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Prior experiments with children across seven different societies have indicated U-shaped age patterns in the likelihood of copying majority demonstrations. It is unclear which learning strategies underlie the observed responses that create these patterns. Here we broaden the understanding of children’s learning strategies by: (1) exploring social learning patterns among 6–13-year-olds (n = 270) from ethnolinguistically varied communities in Vanuatu; (2) comparing these data with those reported from other societies (n = 629), and (3) re-analysing our and previous data based on a theoretically plausible set of underlying strategies using Bayesian methods. We find higher rates of social learning in children from Vanuatu, a country with high linguistic and cultural diversity. Furthermore, our results provide statistical evidence for modest U-shaped age patterns for a more clearly delineated majority learning strategy across the current and previously investigated societies, suggesting that the developmental mechanisms structuring majority bias are cross-culturally highly recurrent and hence a fundamental feature of early human social learning.
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When two people witness an event, they often discuss it. Because memory is not perfect, sometimes this discussion includes errors. One person's errors can become part of another person's account, and this proliferation of error can lead to miscarriages of justice. In this article, we describe the social and cognitive processes involved. Research shows how people combine information about their own memory with other people's memories based on factors such as confidence, perceived expertise, and the social cost of disagreeing with other people. We describe the implications of this research for eyewitness testimony.
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A theft was staged 70 times for pairs of eyewitnesses ( N = 140) who then made a photo-lineup identification. Witnesses then received 1 of 9 types of information regarding the alleged identification decision of their co-witness. Witnesses told that their co-witness identified the same person whom they had identified showed an increase in the confidence they expressed to a confederate police officer. Confidence deflation occurred among witnesses who thought their co-witness either identified another person or had stated that the thief was not in the lineup. Initial co-witness information was not mitigated by subsequent changes to that information. A 2nd study showed videotapes of these witnesses' testimonies to observers ( n = 378) whose credibility ratings of the testimony paralleled the witnesses' self-rated confidence. Eyewitness identification confidence was highly malleable after the identification had been made despite the fact that physical resemblance between the culprit and person identified had not changed. (PsycINFO Database Record (c) 2012 APA, all rights reserved)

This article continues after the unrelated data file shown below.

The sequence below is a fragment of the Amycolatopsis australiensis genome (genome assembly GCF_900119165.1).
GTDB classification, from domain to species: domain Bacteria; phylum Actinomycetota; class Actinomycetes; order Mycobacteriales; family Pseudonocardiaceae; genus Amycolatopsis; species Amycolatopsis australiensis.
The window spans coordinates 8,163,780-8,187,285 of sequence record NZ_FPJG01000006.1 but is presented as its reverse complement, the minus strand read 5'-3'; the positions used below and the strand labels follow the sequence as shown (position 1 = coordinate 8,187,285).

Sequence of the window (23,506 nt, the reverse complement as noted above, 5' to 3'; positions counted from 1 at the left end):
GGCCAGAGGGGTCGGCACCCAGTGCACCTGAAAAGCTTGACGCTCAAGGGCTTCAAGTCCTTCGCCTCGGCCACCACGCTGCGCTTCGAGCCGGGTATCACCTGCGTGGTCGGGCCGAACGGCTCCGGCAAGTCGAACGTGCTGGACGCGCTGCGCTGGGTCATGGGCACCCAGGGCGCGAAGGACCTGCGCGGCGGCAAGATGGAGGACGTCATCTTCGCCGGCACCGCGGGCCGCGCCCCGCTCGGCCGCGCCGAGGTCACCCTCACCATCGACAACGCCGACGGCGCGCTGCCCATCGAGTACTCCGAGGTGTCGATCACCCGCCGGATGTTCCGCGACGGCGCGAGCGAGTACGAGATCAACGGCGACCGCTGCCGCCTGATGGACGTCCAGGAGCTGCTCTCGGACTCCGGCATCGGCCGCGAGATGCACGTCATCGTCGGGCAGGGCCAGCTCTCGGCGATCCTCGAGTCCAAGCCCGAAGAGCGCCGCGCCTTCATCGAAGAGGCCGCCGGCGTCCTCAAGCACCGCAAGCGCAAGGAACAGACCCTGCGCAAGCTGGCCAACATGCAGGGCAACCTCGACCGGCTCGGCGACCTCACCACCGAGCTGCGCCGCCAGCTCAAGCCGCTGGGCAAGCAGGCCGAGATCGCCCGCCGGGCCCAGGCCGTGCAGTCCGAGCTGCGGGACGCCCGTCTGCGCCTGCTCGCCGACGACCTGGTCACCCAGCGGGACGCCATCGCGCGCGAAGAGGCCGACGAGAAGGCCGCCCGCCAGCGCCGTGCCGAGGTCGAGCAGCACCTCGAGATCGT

Results from recent studies of retrograde amnesia following damage to the hippocampal complex of human and non-human subjects have shown that retrograde amnesia is extensive and can encompass much of a subject's lifetime; the degree of loss may depend upon the type of memory assessed. These and other findings suggest that the hippocampal formation and related structures are involved in certain forms of memory (e.g. autobiographical episodic and spatial memory) for as long as they exist and contribute to the transformation and stabilization of other forms of memory stored elsewhere in the brain.
Conformity to the group is a complex phenomenon, which should be differentiated into several distinct psychological processes, and has often been contrasted with nonconformity or independence. This chapter describes the various aspects of conformity, public compliance and private change, conditions of responding, characteristics of the group, and nature of the task. Nonconformity consists of two conceptually distinct types of behavior, and may reflect independence, or it may actually be anticonformity. These three types of behavior—conformity, independence, and anticonformity—are related to each other as the apexes of a triangle. It makes a great deal of difference whether agreement with the group is public compliance, or true private change, or whether nonconformity represents independence or anticonformity. Although, there have been a few studies of generalization of conformity, little is known of the generality of conformity, and investigations have not been conducted on the generality of conformity across situations outside the laboratory. A subject in a conformity situation has information and beliefs about several important features of the situation: the task, other members of the group, and the experimenter. Theories of conformity, which have been advanced in recent years, include psychoanalytic, cognitive, reinforcement, and even mathematical models. Research should be directed toward understanding the variables that affect nonconformity, as well as conformity.